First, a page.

As a world-class equestrian and Olympic contender, Annemarie Zimmer lived for the thrill of flight atop a strong, graceful animal. Then, at eighteen, a tragic accident destroyed her riding career and Harry, the beautiful horse she cherished.

Now, twenty years later, Annemarie is coming home to her dying father's New Hampshire horse farm. Jobless and abandoned, she is bringing her troubled teenage daughter to this place of pain and memory, where ghosts of an unresolved youth still haunt the fields and stables—and where hope lives in the eyes of the handsome, gentle veterinarian Annemarie loved as a girl . . . and in the seductive allure of a trainer with a magic touch.

But everything will change yet again with one glimpse of a white striped gelding startlingly similar to the one Annemarie lost in another lifetime. And an obsession is born that could shatter her fragile world.

(retrieved from Amazon Thu, 12 Mar 2015 18:24:23 -0400)

(see all 5 descriptions)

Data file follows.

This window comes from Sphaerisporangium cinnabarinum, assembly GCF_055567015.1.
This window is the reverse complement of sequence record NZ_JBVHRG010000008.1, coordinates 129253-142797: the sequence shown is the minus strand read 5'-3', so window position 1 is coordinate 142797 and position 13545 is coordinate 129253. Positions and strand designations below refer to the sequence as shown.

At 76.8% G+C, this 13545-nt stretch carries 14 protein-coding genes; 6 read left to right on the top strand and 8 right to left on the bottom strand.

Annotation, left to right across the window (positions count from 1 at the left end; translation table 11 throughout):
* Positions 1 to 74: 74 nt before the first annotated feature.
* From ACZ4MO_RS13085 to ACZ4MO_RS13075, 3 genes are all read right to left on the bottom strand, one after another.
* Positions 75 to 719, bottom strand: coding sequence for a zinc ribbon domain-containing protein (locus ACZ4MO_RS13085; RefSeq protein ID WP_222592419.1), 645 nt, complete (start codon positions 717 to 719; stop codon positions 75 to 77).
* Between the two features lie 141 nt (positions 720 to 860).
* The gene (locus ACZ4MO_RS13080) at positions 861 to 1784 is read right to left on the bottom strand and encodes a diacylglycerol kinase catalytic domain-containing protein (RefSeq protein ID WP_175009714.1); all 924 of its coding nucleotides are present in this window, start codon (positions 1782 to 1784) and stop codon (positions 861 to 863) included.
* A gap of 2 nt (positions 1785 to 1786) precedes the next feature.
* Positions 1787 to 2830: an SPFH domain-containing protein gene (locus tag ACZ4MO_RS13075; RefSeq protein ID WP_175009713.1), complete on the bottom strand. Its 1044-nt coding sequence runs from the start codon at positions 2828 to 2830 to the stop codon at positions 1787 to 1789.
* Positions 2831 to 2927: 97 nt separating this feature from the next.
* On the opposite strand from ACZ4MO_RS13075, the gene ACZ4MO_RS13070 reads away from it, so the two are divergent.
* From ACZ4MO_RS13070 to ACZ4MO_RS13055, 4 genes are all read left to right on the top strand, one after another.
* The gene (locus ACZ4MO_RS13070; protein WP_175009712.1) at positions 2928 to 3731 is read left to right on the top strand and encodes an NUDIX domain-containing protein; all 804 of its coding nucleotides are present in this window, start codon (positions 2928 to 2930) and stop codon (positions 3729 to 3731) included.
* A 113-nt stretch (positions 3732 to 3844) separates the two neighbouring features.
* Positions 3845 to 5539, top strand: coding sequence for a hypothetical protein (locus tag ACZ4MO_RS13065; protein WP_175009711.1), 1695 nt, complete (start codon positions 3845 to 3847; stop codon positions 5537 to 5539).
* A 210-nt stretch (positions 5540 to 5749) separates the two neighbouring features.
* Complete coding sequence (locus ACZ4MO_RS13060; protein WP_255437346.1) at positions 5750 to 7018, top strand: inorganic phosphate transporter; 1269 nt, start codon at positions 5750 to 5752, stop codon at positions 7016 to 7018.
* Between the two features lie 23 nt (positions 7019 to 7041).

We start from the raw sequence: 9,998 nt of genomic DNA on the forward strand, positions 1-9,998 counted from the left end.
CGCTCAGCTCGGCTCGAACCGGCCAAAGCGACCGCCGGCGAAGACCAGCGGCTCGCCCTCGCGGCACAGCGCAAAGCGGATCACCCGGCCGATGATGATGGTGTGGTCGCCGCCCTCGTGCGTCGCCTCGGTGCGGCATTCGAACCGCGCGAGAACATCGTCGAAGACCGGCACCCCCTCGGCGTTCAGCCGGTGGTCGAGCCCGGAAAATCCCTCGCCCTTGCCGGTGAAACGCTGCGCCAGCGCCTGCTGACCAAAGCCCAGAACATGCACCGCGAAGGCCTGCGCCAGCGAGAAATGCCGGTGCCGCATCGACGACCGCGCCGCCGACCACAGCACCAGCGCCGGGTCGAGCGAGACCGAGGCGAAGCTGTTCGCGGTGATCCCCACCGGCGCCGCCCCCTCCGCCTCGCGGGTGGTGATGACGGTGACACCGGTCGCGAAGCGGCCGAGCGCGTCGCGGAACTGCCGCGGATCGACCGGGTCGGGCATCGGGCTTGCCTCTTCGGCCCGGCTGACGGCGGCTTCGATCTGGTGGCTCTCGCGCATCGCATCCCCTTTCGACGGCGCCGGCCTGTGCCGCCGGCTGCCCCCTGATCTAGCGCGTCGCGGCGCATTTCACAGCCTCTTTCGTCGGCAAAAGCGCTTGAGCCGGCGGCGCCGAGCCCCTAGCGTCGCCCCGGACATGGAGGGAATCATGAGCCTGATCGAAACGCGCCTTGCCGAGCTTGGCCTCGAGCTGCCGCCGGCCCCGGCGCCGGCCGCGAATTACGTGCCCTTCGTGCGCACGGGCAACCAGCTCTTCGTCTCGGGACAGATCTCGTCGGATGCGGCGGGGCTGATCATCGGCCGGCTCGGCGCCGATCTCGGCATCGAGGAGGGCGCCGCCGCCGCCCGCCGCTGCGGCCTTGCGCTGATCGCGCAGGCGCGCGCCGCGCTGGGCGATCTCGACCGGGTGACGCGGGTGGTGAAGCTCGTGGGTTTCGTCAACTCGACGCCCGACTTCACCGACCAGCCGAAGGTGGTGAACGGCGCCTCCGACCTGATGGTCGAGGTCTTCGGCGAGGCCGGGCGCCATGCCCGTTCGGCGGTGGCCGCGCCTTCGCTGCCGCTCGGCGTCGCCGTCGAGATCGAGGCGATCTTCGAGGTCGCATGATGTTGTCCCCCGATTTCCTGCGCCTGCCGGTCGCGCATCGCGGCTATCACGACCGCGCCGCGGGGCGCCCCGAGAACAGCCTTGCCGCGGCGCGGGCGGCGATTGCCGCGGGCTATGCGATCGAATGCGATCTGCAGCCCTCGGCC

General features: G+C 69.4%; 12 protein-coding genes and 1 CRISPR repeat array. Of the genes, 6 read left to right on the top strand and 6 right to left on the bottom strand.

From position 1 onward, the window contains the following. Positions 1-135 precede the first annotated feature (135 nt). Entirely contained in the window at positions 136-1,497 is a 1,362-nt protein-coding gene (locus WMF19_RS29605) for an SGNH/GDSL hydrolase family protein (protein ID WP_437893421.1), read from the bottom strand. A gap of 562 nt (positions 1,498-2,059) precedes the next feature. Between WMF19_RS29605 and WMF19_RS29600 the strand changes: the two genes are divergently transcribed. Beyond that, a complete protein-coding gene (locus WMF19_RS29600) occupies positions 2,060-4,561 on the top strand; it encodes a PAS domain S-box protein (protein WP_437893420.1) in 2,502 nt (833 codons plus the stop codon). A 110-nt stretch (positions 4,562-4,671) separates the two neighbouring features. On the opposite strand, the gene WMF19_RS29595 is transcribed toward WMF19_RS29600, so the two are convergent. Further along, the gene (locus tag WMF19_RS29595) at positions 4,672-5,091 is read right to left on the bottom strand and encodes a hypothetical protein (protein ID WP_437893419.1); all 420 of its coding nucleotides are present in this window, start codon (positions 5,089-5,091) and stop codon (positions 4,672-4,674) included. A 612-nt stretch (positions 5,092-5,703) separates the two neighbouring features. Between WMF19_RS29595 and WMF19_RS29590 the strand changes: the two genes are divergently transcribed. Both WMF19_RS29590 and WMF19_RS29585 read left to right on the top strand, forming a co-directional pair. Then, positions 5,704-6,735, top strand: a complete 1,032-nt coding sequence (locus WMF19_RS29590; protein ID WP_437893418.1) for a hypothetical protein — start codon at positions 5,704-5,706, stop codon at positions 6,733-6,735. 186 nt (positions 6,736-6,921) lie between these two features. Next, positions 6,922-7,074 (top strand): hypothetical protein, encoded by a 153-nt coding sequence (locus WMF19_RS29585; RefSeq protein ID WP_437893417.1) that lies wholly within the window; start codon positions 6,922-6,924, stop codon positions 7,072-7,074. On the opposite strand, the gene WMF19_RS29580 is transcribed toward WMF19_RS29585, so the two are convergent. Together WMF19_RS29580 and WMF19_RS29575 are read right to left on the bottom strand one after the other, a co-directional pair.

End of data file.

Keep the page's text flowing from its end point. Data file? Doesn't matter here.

Twenty years after a tragic accident destroyed her riding career, Olympic aspirations, and beloved horse, Annemarie Zimmer returns to her dying father's New Hampshire horse farm with her troubled teenage daughter and encounters two men who could change her life--the gentle veterinarian she had loved as a girl and the seductive trainer with a gift for working with horses.… (more)

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HighBridge Audio

An edition of this book was published by HighBridge Audio.

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HighBridge

An edition of this book was published by HighBridge.